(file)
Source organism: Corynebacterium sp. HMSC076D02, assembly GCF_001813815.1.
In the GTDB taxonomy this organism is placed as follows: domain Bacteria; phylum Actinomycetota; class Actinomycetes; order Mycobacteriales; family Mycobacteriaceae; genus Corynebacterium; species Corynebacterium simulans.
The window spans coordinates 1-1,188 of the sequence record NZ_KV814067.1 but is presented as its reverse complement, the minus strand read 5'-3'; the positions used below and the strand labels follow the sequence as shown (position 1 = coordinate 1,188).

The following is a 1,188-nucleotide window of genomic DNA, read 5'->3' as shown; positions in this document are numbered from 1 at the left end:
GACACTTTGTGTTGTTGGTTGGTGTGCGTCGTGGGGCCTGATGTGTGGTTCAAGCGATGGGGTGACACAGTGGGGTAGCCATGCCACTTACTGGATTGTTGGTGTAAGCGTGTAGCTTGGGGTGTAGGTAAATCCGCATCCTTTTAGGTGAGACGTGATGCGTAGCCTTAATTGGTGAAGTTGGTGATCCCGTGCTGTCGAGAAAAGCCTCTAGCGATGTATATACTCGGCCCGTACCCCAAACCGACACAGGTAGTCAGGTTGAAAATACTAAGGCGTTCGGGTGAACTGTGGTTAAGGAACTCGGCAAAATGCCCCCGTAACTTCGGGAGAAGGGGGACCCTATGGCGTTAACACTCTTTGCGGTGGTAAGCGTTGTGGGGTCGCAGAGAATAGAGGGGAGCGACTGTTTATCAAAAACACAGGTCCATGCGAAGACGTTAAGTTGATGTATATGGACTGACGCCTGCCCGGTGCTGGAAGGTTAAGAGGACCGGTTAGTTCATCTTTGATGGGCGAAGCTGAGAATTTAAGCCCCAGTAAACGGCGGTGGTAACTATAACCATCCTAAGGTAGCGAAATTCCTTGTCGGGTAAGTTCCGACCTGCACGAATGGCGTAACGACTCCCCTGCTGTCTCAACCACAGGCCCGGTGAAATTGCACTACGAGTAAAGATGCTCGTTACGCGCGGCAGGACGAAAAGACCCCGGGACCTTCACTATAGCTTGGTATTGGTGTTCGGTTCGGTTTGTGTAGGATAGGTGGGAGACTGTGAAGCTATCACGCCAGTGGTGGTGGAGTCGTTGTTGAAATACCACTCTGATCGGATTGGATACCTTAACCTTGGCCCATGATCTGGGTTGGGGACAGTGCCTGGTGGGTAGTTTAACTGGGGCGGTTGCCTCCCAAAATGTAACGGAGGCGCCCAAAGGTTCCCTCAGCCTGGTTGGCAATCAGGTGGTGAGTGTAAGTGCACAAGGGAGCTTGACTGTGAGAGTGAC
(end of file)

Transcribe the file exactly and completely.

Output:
Source organism: Corynebacterium sp. HMSC076D02, assembly GCF_001813815.1.
In the GTDB taxonomy this organism is placed as follows: domain Bacteria; phylum Actinomycetota; class Actinomycetes; order Mycobacteriales; family Mycobacteriaceae; genus Corynebacterium; species Corynebacterium simulans.
The window spans coordinates 1-1,188 of the sequence record NZ_KV814067.1 but is presented as its reverse complement, the minus strand read 5'-3'; the positions used below and the strand labels follow the sequence as shown (position 1 = coordinate 1,188).

The following is a 1,188-nucleotide window of genomic DNA, read 5'->3' as shown; positions in this document are numbered from 1 at the left end:
GACACTTTGTGTTGTTGGTTGGTGTGCGTCGTGGGGCCTGATGTGTGGTTCAAGCGATGGGGTGACACAGTGGGGTAGCCATGCCACTTACTGGATTGTTGGTGTAAGCGTGTAGCTTGGGGTGTAGGTAAATCCGCATCCTTTTAGGTGAGACGTGATGCGTAGCCTTAATTGGTGAAGTTGGTGATCCCGTGCTGTCGAGAAAAGCCTCTAGCGATGTATATACTCGGCCCGTACCCCAAACCGACACAGGTAGTCAGGTTGAAAATACTAAGGCGTTCGGGTGAACTGTGGTTAAGGAACTCGGCAAAATGCCCCCGTAACTTCGGGAGAAGGGGGACCCTATGGCGTTAACACTCTTTGCGGTGGTAAGCGTTGTGGGGTCGCAGAGAATAGAGGGGAGCGACTGTTTATCAAAAACACAGGTCCATGCGAAGACGTTAAGTTGATGTATATGGACTGACGCCTGCCCGGTGCTGGAAGGTTAAGAGGACCGGTTAGTTCATCTTTGATGGGCGAAGCTGAGAATTTAAGCCCCAGTAAACGGCGGTGGTAACTATAACCATCCTAAGGTAGCGAAATTCCTTGTCGGGTAAGTTCCGACCTGCACGAATGGCGTAACGACTCCCCTGCTGTCTCAACCACAGGCCCGGTGAAATTGCACTACGAGTAAAGATGCTCGTTACGCGCGGCAGGACGAAAAGACCCCGGGACCTTCACTATAGCTTGGTATTGGTGTTCGGTTCGGTTTGTGTAGGATAGGTGGGAGACTGTGAAGCTATCACGCCAGTGGTGGTGGAGTCGTTGTTGAAATACCACTCTGATCGGATTGGATACCTTAACCTTGGCCCATGATCTGGGTTGGGGACAGTGCCTGGTGGGTAGTTTAACTGGGGCGGTTGCCTCCCAAAATGTAACGGAGGCGCCCAAAGGTTCCCTCAGCCTGGTTGGCAATCAGGTGGTGAGTGTAAGTGCACAAGGGAGCTTGACTGTGAGAGTGAC